a woman curls up in bed with a pillow because she's been feeling sleepy all the time
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Feeling Sleepy All the Time? It Might Be Your Mental Health

Do you find yourself dozing off or struggling to stay awake during the day? Are your thoughts keeping you awake at night? It might not be a hectic schedule or lack of caffeine driving your exhaustion. Feeling sleeping all the time can be a common, if overlooked, symptom of poor mental health.


How anxiety, depression affect sleep

Mental health struggles can significantly disturb sleep patterns, leading to insomnia or, conversely, excessive sleepiness. These effects play out in a tug-of-war between your mind and body. Often, neither side wins, and you’re just left feeling sleepy all the time.


Depression, anxiety, and stress tend to disrupt the sleep-wake cycle, making it difficult to fall asleep or stay asleep through the night. These mental health struggles can also have the reverse effect: making some individuals sleep excessively as a way to escape their emotional or psychological discomfort.


For example, individuals struggling with depression often experience disrupted sleep patterns as a core symptom. This could manifest as insomnia, when our thoughts about past (even recent past) experiences spin non-stop, keeping us awake, or excess sleeping, when we want to escape these thoughts.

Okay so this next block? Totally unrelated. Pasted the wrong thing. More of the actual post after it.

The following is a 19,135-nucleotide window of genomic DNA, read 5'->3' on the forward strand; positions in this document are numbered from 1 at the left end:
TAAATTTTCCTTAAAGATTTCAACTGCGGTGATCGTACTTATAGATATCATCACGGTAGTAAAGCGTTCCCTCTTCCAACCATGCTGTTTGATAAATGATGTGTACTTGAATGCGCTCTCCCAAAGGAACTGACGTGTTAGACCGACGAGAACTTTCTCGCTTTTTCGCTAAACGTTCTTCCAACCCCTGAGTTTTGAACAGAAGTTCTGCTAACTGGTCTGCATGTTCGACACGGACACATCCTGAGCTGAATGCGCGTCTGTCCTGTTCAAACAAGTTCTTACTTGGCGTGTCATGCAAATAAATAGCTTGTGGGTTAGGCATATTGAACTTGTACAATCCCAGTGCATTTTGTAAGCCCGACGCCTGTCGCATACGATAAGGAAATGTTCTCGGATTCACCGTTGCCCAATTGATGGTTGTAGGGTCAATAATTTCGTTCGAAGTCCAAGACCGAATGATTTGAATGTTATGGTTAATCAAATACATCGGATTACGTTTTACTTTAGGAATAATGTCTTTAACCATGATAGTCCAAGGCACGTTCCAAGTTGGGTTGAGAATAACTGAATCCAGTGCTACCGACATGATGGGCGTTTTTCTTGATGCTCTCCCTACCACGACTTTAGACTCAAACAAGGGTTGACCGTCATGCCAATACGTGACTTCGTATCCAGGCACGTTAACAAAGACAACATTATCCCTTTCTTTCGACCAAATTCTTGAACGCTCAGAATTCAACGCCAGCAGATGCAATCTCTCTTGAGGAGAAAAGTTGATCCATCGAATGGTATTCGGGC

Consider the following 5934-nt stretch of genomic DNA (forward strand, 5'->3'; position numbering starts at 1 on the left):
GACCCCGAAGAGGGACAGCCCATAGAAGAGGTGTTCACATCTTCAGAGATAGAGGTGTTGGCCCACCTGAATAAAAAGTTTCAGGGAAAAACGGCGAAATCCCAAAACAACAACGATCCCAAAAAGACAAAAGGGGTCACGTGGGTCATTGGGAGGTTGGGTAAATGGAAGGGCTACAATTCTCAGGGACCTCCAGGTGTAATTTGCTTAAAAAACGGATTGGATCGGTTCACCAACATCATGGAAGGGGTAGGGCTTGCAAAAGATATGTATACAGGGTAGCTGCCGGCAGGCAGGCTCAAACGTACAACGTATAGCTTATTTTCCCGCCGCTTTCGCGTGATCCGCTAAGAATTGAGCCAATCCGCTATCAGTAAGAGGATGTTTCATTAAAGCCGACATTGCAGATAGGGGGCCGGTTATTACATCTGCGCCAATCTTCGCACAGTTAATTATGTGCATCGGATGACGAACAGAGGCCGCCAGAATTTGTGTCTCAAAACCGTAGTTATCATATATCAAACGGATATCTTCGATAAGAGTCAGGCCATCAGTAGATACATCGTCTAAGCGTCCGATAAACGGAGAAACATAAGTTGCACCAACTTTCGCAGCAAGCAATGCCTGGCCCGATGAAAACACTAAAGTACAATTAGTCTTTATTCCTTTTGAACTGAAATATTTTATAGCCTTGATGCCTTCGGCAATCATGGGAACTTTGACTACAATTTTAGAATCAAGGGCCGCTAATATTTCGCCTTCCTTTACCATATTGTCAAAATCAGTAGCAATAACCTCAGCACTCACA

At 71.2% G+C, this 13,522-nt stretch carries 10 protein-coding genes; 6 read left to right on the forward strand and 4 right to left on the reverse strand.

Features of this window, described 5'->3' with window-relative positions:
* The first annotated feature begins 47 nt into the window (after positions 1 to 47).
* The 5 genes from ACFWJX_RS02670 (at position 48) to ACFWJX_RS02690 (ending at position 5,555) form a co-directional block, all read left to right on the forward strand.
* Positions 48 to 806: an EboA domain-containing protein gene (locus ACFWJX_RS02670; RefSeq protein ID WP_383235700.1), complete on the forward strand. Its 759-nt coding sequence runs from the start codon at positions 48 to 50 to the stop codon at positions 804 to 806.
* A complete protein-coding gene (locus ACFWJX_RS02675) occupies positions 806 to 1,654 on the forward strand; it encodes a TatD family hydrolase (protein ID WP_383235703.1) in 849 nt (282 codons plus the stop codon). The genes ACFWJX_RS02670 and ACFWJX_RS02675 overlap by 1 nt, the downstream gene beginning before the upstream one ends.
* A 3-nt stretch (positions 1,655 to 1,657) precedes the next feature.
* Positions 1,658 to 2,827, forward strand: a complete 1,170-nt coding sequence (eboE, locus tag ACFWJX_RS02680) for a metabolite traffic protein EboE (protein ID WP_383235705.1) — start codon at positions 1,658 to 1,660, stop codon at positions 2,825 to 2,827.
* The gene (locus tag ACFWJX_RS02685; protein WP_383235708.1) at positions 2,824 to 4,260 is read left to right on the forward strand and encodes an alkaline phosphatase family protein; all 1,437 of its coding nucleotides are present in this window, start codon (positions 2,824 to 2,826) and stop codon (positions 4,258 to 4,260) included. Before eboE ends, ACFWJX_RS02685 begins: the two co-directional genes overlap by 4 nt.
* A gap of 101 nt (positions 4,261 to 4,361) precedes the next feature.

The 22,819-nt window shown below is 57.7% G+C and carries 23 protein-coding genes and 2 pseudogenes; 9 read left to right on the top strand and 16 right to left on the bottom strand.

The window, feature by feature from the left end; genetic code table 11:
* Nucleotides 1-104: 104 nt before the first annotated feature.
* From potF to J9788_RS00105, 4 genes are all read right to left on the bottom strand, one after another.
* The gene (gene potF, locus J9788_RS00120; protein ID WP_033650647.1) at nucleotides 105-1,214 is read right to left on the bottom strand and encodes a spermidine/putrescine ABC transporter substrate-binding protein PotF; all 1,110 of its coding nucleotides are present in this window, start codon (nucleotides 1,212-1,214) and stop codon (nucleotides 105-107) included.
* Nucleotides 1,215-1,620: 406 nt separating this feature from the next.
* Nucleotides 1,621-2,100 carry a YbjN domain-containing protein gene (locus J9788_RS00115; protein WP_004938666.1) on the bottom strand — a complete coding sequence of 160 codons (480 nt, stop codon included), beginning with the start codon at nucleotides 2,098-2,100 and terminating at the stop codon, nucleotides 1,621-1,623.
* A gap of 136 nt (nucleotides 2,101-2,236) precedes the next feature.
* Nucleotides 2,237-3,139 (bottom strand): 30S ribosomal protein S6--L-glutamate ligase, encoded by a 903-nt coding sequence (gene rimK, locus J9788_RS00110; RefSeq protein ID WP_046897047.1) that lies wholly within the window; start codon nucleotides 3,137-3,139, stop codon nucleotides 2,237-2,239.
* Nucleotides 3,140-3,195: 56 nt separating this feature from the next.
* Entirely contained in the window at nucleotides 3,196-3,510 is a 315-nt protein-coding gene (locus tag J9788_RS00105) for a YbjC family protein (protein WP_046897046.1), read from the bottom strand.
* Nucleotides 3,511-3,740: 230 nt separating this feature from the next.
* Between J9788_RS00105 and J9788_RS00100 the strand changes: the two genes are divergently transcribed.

Similarly, anxiety can cause a racing mind, excessive worrying, of a feeling like there’s a never-ending to-do list in the back of your mind. Any of that can make it difficult to relax enough to fall asleep, fall back to sleep once awakened, or achieve deep sleep.


Either way, we’re left trying to solve a puzzle without all of the pieces, and that leaves us exhausted.


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Some evidence suggests that people from collectivist cultures, like India’s, may be more likely to experience symptoms of poor mental health as physical sensations, such as unexplained pain or feeling sleepy all the time. This is because in such societies, poor mental health is often taboo, and people who are struggling may not want to challenge community norms.


Therefore, they may be less likely to recognise or acknowledge their mental or emotional symptoms. These symptoms then manifest as physical troubles, kind of like how despite someone’s best efforts to keep a balloon underwater, it keeps popping back up.


How sleep affects mental health

Think of sleep as the brain’s clean-up time. Just as you tidy up your house to function efficiently, your brain needs sleep to clear away the mental clutter accumulated throughout the day.


While you sleep, your brain consolidates memories, processes emotions, and repairs cell damage. In other words, sleep is like hitting the reboot button on your computer after a long day of use – essential for optimal performance.


So, while poor mental health can disrupt sleep patterns, the reverse is true, too: poor sleep can disrupt mental health.


You’ve felt it before, after staying up to crib for a test or in anticipation of an event – sleep deprivation leads to emotional imbalance, irritability, and increased stress. It can exacerbate symptoms of existing mental health struggles and even prompt new issues.